I recently was fortunate enough to acquire a Two Rock Jet 22. I wanted a footswitch that was smaller to fit on my pedalboard. Here’s the schematic I worked out and a shot of it working with the amp and how much smaller than the actual switch it is. On the Jet it switches boost and channel but may work with other Two Rocks that have a two button switch to switch boost and reverb.

8:25pm / Nov 4th / 17

BOSS RC-3 Rehouse

I recently rehouse my BOSS RC-3 in a 1590N1, and I thought I would share a few things I learned and the pictures. I wanted to add a second footswitch to access stop and the next loop function. Some people just add a second switch straight to the BOSS enclosure, but I also wanted to change the main footswitch to a regular footswitch instead of the one that’s part of the heavy BOSS case, as I find it hard to time when looping.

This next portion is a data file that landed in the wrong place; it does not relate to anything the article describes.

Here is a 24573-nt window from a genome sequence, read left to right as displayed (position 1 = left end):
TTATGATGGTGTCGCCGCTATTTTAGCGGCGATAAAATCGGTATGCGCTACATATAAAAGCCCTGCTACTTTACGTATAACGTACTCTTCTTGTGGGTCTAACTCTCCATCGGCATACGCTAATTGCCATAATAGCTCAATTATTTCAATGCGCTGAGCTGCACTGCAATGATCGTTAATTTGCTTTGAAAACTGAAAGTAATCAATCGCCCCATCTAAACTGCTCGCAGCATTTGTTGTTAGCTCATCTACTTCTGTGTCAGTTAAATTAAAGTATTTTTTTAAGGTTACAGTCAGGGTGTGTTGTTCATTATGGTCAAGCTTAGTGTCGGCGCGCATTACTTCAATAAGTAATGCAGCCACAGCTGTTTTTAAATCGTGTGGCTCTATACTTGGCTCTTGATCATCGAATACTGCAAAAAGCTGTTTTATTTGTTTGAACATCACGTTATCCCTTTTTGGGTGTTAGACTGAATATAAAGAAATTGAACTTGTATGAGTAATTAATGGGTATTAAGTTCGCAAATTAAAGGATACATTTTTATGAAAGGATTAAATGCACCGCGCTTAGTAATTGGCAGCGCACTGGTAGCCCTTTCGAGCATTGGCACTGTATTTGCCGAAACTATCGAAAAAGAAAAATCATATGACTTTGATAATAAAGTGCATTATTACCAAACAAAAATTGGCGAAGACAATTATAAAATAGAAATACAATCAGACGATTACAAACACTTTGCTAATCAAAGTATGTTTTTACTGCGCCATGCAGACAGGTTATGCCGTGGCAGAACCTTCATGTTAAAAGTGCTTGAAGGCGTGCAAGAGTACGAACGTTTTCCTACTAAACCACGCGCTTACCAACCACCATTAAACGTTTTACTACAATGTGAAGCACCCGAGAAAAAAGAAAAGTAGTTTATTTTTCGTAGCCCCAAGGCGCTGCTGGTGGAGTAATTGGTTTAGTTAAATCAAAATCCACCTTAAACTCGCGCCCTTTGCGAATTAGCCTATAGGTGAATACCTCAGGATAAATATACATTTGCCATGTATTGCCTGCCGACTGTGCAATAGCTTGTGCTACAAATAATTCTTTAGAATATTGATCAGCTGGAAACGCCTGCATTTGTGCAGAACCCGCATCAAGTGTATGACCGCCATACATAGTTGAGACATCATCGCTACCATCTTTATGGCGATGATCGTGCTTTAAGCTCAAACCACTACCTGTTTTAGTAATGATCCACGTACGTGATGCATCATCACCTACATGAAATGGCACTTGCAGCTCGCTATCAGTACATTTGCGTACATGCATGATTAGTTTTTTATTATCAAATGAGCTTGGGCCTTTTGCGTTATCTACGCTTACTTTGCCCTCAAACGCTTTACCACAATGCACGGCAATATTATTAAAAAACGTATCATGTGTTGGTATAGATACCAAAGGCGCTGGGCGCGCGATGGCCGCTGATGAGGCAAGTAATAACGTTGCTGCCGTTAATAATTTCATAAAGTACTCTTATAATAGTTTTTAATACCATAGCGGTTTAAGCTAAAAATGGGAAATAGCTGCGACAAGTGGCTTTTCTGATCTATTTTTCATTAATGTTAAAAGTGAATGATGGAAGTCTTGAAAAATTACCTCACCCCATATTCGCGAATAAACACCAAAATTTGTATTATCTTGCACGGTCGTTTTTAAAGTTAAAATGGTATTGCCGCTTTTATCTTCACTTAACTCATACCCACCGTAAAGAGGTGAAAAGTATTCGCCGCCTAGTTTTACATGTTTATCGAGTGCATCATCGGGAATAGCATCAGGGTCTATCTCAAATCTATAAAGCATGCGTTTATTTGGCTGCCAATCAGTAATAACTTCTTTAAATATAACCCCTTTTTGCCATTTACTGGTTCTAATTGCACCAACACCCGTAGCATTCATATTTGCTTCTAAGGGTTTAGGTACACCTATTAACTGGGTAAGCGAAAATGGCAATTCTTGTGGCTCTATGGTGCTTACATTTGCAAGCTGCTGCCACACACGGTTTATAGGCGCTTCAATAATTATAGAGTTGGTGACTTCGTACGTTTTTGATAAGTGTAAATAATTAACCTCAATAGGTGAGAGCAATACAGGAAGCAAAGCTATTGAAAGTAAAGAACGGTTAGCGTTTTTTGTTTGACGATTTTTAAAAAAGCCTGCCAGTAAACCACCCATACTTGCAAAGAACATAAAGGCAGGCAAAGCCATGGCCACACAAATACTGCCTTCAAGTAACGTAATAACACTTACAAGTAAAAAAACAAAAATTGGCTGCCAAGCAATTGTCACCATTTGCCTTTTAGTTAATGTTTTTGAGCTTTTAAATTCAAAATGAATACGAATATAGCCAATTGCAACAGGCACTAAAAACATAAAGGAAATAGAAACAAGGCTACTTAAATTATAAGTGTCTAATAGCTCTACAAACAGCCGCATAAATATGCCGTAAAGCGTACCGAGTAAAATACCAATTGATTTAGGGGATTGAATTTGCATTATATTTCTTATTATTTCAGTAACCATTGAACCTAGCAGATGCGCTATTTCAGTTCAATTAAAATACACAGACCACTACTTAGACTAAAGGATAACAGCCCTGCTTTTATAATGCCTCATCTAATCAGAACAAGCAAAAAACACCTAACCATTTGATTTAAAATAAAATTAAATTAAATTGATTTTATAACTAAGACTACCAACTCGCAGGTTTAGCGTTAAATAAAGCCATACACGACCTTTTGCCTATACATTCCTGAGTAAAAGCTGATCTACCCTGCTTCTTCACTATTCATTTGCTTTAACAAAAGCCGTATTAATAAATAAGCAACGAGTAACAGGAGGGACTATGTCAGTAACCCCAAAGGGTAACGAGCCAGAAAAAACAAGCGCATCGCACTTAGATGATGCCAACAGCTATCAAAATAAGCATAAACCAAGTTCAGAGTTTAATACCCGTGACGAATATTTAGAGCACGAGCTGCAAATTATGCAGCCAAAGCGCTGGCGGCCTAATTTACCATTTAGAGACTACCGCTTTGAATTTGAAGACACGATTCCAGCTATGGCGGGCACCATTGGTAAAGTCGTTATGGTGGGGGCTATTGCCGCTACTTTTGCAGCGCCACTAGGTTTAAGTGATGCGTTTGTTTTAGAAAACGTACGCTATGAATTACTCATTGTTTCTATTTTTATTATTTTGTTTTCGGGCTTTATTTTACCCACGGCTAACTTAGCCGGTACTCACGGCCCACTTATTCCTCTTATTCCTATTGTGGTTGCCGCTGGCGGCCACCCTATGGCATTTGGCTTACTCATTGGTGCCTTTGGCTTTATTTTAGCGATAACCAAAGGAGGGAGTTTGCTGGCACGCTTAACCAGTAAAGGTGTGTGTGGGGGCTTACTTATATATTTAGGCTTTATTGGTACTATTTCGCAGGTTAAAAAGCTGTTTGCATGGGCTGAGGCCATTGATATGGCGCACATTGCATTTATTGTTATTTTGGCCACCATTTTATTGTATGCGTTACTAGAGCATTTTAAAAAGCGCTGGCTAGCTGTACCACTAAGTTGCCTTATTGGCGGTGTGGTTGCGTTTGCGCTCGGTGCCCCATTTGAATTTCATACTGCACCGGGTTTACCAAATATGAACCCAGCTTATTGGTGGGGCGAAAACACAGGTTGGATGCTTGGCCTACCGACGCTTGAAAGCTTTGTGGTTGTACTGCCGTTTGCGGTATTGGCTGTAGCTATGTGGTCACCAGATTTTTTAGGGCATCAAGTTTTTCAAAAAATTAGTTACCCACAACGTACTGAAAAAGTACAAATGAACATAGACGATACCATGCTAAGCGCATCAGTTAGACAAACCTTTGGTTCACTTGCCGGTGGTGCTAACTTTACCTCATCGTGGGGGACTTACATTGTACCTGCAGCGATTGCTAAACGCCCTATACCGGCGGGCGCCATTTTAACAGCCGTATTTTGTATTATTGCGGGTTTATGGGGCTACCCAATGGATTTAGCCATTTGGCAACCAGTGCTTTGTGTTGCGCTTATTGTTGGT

These are some of the things particular to this build:

– I used a Hammond 1590N1, as I could get the powder coasted 1590N1BK version. Some people use a 125B
– I think because there is a lot crammed on the PCB, I had to sand down the edges of the enclosure to get it to fit between the screw points
– The next loop button requires a normally closed momentary switch. These are hard to find. Carling make some, but they’re really expensive. Alpha make some too, but these have a slight click. You can get one similar to the alpha switch on eBay here.
– You can use a standard soft touch normally off momentary switch if you just want stop and for the main bypass button.
– I wanted to be able to do stop and next loop, so I added a DPDT toggle switch to switch between these two functions.